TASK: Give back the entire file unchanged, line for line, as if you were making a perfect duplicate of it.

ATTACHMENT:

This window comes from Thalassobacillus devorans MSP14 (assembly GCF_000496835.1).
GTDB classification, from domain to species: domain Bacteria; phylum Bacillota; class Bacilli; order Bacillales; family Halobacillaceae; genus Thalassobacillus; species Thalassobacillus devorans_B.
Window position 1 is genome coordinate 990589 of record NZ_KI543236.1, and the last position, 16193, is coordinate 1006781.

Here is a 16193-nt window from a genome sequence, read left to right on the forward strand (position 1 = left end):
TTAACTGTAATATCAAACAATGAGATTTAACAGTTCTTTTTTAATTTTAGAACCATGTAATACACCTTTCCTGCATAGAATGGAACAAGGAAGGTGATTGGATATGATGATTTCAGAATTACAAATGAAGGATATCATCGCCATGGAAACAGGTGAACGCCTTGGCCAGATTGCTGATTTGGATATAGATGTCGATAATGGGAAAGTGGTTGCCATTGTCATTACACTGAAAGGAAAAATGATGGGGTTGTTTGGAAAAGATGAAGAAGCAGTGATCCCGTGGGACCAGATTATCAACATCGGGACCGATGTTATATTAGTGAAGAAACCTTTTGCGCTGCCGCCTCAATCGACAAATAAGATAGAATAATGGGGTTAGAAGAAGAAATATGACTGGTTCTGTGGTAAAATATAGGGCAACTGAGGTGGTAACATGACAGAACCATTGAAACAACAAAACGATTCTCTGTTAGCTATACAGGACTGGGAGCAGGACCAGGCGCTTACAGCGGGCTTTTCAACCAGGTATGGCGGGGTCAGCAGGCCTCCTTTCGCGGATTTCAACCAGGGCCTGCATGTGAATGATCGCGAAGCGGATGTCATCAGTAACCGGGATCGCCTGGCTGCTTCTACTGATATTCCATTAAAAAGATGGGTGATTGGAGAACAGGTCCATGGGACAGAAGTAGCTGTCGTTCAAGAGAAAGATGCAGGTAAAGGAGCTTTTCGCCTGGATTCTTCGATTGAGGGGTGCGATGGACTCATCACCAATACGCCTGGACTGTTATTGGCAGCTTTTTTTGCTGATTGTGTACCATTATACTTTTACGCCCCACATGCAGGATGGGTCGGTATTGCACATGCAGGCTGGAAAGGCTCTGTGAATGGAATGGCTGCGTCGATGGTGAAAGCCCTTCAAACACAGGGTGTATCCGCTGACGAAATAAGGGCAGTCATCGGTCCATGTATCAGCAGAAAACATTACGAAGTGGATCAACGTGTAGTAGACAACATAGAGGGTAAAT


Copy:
This window comes from Thalassobacillus devorans MSP14 (assembly GCF_000496835.1).
GTDB classification, from domain to species: domain Bacteria; phylum Bacillota; class Bacilli; order Bacillales; family Halobacillaceae; genus Thalassobacillus; species Thalassobacillus devorans_B.
Window position 1 is genome coordinate 990589 of record NZ_KI543236.1, and the last position, 16193, is coordinate 1006781.

Here is a 16193-nt window from a genome sequence, read left to right on the forward strand (position 1 = left end):
TTAACTGTAATATCAAACAATGAGATTTAACAGTTCTTTTTTAATTTTAGAACCATGTAATACACCTTTCCTGCATAGAATGGAACAAGGAAGGTGATTGGATATGATGATTTCAGAATTACAAATGAAGGATATCATCGCCATGGAAACAGGTGAACGCCTTGGCCAGATTGCTGATTTGGATATAGATGTCGATAATGGGAAAGTGGTTGCCATTGTCATTACACTGAAAGGAAAAATGATGGGGTTGTTTGGAAAAGATGAAGAAGCAGTGATCCCGTGGGACCAGATTATCAACATCGGGACCGATGTTATATTAGTGAAGAAACCTTTTGCGCTGCCGCCTCAATCGACAAATAAGATAGAATAATGGGGTTAGAAGAAGAAATATGACTGGTTCTGTGGTAAAATATAGGGCAACTGAGGTGGTAACATGACAGAACCATTGAAACAACAAAACGATTCTCTGTTAGCTATACAGGACTGGGAGCAGGACCAGGCGCTTACAGCGGGCTTTTCAACCAGGTATGGCGGGGTCAGCAGGCCTCCTTTCGCGGATTTCAACCAGGGCCTGCATGTGAATGATCGCGAAGCGGATGTCATCAGTAACCGGGATCGCCTGGCTGCTTCTACTGATATTCCATTAAAAAGATGGGTGATTGGAGAACAGGTCCATGGGACAGAAGTAGCTGTCGTTCAAGAGAAAGATGCAGGTAAAGGAGCTTTTCGCCTGGATTCTTCGATTGAGGGGTGCGATGGACTCATCACCAATACGCCTGGACTGTTATTGGCAGCTTTTTTTGCTGATTGTGTACCATTATACTTTTACGCCCCACATGCAGGATGGGTCGGTATTGCACATGCAGGCTGGAAAGGCTCTGTGAATGGAATGGCTGCGTCGATGGTGAAAGCCCTTCAAACACAGGGTGTATCCGCTGACGAAATAAGGGCAGTCATCGGTCCATGTATCAGCAGAAAACATTACGAAGTGGATCAACGTGTAGTAGACAACATAGAGGGTAAAT